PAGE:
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This emotional book gripped me right from the first page. It deals with every person's nightmare, going to jail for a crime they did not commit. I enjoyed how this book changed perspectives and was partly told through letters. Seeing how difficult it was for the woman married to the man in jail lead to my own thoughts of what would I do. Overall an amazing novel!
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I have heard so many incredible things about this book, and I am here to say I was touched in much the same way other reviewers were. I can't possibly give any better recommendation than this book has already received (Hello, Oprah!!), but I will instead add my voice to the many who proclaim, "Yes, go read this book!"
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I downloaded this SO LONG ago after Gabrielle Zevin (my favouritest author in the history of the world) said that she was reading it and loving it, and then it fell into the huge pile of digital manuscripts I have right now, and then I read a chapter and was intrigued, but then another book came in and I got distracted again, but then finally this was released and I remembered I had it.

And I'm so glad I finally sunk my teeth into this one. This had so many important themes going on, and a really strong love struggle (for lack of better terms) that had my heart aching for everyone involved.

My absolute favourite part of this book was family, and the way that Roy looked to his parents so much. I think that respect and appreciation isn't visible as it used to be, and it was warming to see how much he revered them.

I really just ache for humanity with this, in a way--the ending chapters were so gosh darn raw and emotional, and I was empathising so hard for these characters. There was truly no good solution that could come around and it was so heartwrenching to see how everything had changed.

The ending--the ending and then the epilogue--was perfect. It did not make me angry. It was perfect, truly perfect. I am so, so immensely pleased with how Jones ended this. No spoilers. But I was very touched.

Also, the US justice system, is screwed up. I'll add that.

I also loved the Southern culture and feel to it, especially when characters were in New York.

Excellent novel.
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This book feels so real. The characters are full bodied, they react humanly which includes irrationally up against complicated circumstances. I'm not sure I've ever read a more real feeling relationship. This is a book that's going to stay with me.
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I will be honest with you -- I didn't even read the synopsis before I jumped at the chance to read Tayari Jones's An American Marriage. I absolutely adored her previous novel, so I knew that this was a must read for me.

Roy and Celestial are newlyweds when Roy is arrested and jailed for a crime he did not commit. Married only a year at the time of his arrest, the couple finds that they have different visions of what marriage can and should be during a forced separation. Celestial becomes fairly well known for her doll creations while Roy sits in prison, missing the life he was supposed to lead. Celestial finds a shoulder to lean on in her childhood best friend, Andre, and tries to move on with her life. At least, until Roy wins an appeal and is released early. Can a couple separated by time, miles, and spirit make a go of it, or is it too late for them?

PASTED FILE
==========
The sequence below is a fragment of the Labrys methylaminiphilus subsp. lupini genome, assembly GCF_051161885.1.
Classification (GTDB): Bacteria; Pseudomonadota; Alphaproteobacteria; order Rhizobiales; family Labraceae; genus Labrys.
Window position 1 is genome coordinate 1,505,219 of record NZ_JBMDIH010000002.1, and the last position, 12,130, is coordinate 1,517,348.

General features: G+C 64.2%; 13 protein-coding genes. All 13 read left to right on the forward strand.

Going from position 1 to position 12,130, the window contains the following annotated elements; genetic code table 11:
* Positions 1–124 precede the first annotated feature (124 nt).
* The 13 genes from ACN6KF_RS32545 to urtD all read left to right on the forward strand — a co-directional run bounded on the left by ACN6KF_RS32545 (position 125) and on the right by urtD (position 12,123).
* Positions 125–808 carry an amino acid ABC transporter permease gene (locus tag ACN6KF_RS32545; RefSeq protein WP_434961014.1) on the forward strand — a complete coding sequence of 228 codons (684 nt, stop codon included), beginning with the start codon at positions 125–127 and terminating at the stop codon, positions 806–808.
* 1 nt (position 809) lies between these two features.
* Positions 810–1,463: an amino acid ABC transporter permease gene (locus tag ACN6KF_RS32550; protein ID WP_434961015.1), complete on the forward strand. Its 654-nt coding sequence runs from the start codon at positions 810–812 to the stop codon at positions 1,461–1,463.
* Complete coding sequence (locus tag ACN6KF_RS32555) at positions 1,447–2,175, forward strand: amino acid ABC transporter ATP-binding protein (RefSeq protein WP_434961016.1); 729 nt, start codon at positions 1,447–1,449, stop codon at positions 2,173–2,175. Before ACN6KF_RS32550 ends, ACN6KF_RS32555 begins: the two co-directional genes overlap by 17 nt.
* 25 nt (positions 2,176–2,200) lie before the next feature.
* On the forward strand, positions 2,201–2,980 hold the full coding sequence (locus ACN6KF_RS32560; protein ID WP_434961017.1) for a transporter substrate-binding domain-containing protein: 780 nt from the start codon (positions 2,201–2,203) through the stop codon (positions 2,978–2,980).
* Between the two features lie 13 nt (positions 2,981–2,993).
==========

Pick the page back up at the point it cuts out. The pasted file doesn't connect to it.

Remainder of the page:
I was quite taken with this narrative, and Jones's ability to craft such honest and real characters in her world. It also snagged my heart a little, as Celestial is from and currently resides in Atlanta, which I also consider my home. Jones knows how to dig deep into the clay of the earth and sculpt characters from nothing, line by line, until they become so lifelike that you forget they aren't real. She does that in this novel, and it's an incredible work of art. The book alternates narrators, and I was struck by Roy in particular, as I found him to be an unreliable (albeit captive) narrator. I was waiting for the bomb to drop that maybe he actually did commit the crime -- and I won't tell you the answer to that -- but the truth (without spoilers) is that this part of the story doesn't matter. When the story takes a sharp left toward the end, it's about the characters and their complicated, interwoven relationships that have you raising your eyebrows and choosing a side.

In this novel, just as in life, there are no winning sides, really. In the game of love, someone is bound to get hurt, and bad. There are so many loving, shining moments in this novel that they are hard to illuminate. Do you love Andre, or do you hate him? I liked him, then I disliked him, then I felt bad for him, then I felt triumphant, and finally I became sad for him. Do you love Roy or do you want to punch him in the face? I liked him a great deal at first, then I came to despise him if only for the character arc that Jones has prescribed him. That is, as per usual, a compliment, for to have a strong draw to or away from any aspect of any narrative or character is a testament to the ability of the hand holding the pen. Celestial is the third in the triangle for whom my opinion wavered constantly, and I'm still mulling over the final pull she had on the characters and who they became.

Tayari Jones is one of those writers that I feel understands the complicated web of human emotion deep down in her core, and I will always run to pick up her work. It makes me feel alive and thrilled and devastated and whole.
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Well written, unique, captivating.